Games don’t always need ground-breaking storylines to be enjoyable. Ace Combat is a combat flight game series known for its action-packed missions and difficult dogfights. But before the release of Ace Combat 7, there was a shift towards a much more ‘CoD-esque’ feel, with mechanics such as ‘dogfight mode’ taking fun out of the game. But, Ace Combat 7 (2019), brought back the spirit of Ace Combat. Mechanics like guided missiles having limited manoeuvrability, intelligent AI making fights realistic or the ‘expert controls’ bring me back to my childhood days playing Ace Combat X on my PSP. Compared to other titles in the series, the story, albeit a decent one for hardcore fans who know the Strangereal lore, is largely fan service. Many entertaining characters, such as Full Band or Clown, suddenly disappear during the campaign, and the cutscenes show people who are of mostly secondary importance. The only character with any depth is Mihaly, who is willing to sacrifice everything he has to pilot once more: agreeing to have his kingdom annexed to become an Erusian pilot. The game feels very satisfying, because of the great mechanics and great simulation, which no other game series has been able to replicate. This is also shown in sales figures: AC7 is the best-selling game in the franchise after AC4. Ace Combat is be a great series even without great stories, because the fun of it is in the gameplay, showing that story shouldn’t always be the main focus of a game.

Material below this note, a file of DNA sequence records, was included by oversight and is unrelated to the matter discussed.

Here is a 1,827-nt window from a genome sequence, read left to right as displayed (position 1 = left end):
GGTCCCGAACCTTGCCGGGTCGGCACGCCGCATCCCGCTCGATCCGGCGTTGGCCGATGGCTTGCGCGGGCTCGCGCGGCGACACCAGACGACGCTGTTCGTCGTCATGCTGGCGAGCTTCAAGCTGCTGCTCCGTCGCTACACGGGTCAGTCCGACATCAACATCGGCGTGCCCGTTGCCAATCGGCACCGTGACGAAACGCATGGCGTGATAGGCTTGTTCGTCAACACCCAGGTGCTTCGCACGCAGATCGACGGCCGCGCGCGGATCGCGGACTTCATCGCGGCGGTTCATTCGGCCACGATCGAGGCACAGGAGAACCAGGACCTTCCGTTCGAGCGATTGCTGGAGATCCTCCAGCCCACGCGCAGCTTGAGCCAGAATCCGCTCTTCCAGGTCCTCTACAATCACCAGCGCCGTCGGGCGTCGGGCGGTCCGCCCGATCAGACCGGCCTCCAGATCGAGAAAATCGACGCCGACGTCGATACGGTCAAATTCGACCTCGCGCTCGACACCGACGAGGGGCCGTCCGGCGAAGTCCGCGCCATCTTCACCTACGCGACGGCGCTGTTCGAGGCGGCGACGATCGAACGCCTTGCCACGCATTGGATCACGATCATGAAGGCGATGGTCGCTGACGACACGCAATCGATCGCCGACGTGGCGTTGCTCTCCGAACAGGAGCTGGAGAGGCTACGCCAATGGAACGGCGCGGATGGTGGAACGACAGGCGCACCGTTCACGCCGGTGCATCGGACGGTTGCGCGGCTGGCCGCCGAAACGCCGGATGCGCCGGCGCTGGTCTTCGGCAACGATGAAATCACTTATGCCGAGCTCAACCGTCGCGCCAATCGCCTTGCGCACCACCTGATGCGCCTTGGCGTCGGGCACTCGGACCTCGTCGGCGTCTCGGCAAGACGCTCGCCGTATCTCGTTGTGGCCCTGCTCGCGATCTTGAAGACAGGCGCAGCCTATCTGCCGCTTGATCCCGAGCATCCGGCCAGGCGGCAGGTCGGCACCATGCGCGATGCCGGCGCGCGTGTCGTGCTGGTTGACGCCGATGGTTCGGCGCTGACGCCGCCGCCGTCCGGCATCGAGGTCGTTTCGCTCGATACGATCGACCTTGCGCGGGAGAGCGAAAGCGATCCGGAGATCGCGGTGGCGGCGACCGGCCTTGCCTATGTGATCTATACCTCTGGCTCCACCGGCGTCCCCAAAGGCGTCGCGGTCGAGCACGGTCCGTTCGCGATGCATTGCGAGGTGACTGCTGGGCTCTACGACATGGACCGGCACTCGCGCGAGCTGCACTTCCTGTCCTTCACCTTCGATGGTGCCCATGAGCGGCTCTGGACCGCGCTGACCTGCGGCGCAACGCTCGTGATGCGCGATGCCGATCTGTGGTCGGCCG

I could talk so much more about other games with great storylines or without any at all (think Minecraft), but to conclude: the storyline of a game can be the element that makes or breaks it.
(Image credit: Patrick Tomasso via Unsplash)